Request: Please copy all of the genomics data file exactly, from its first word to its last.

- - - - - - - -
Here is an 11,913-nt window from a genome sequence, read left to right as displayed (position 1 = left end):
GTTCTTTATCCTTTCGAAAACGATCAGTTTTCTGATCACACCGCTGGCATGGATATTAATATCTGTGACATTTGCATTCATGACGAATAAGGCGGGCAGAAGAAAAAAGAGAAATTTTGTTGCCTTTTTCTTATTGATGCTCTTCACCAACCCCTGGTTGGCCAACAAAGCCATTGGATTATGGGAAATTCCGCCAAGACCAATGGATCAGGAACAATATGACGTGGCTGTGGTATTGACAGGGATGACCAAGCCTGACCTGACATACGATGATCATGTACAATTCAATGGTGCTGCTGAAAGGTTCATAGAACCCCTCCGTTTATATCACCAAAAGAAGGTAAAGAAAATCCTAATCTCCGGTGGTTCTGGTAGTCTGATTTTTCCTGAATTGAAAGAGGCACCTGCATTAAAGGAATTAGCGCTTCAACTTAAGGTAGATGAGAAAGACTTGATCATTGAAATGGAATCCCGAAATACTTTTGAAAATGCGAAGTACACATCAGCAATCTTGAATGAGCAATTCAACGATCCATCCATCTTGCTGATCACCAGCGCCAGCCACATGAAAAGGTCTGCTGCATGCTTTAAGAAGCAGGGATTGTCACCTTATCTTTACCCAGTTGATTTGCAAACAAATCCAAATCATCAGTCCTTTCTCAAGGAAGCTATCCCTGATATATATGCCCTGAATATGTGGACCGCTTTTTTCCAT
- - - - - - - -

Here is an 11,913-nt window from a genome sequence, read left to right as displayed (position 1 = left end):
GTTCTTTATCCTTTCGAAAACGATCAGTTTTCTGATCACACCGCTGGCATGGATATTAATATCTGTGACATTTGCATTCATGACGAATAAGGCGGGCAGAAGAAAAAAGAGAAATTTTGTTGCCTTTTTCTTATTGATGCTCTTCACCAACCCCTGGTTGGCCAACAAAGCCATTGGATTATGGGAAATTCCGCCAAGACCAATGGATCAGGAACAATATGACGTGGCTGTGGTATTGACAGGGATGACCAAGCCTGACCTGACATACGATGATCATGTACAATTCAATGGTGCTGCTGAAAGGTTCATAGAACCCCTCCGTTTATATCACCAAAAGAAGGTAAAGAAAATCCTAATCTCCGGTGGTTCTGGTAGTCTGATTTTTCCTGAATTGAAAGAGGCACCTGCATTAAAGGAATTAGCGCTTCAACTTAAGGTAGATGAGAAAGACTTGATCATTGAAATGGAATCCCGAAATACTTTTGAAAATGCGAAGTACACATCAGCAATCTTGAATGAGCAATTCAACGATCCATCCATCTTGCTGATCACCAGCGCCAGCCACATGAAAAGGTCTGCTGCATGCTTTAAGAAGCAGGGATTGTCACCTTATCTTTACCCAGTTGATTTGCAAACAAATCCAAATCATCAGTCCTTTCTCAAGGAAGCTATCCCTGATATATATGCCCTGAATATGTGGACCGCTTTTTTCCAT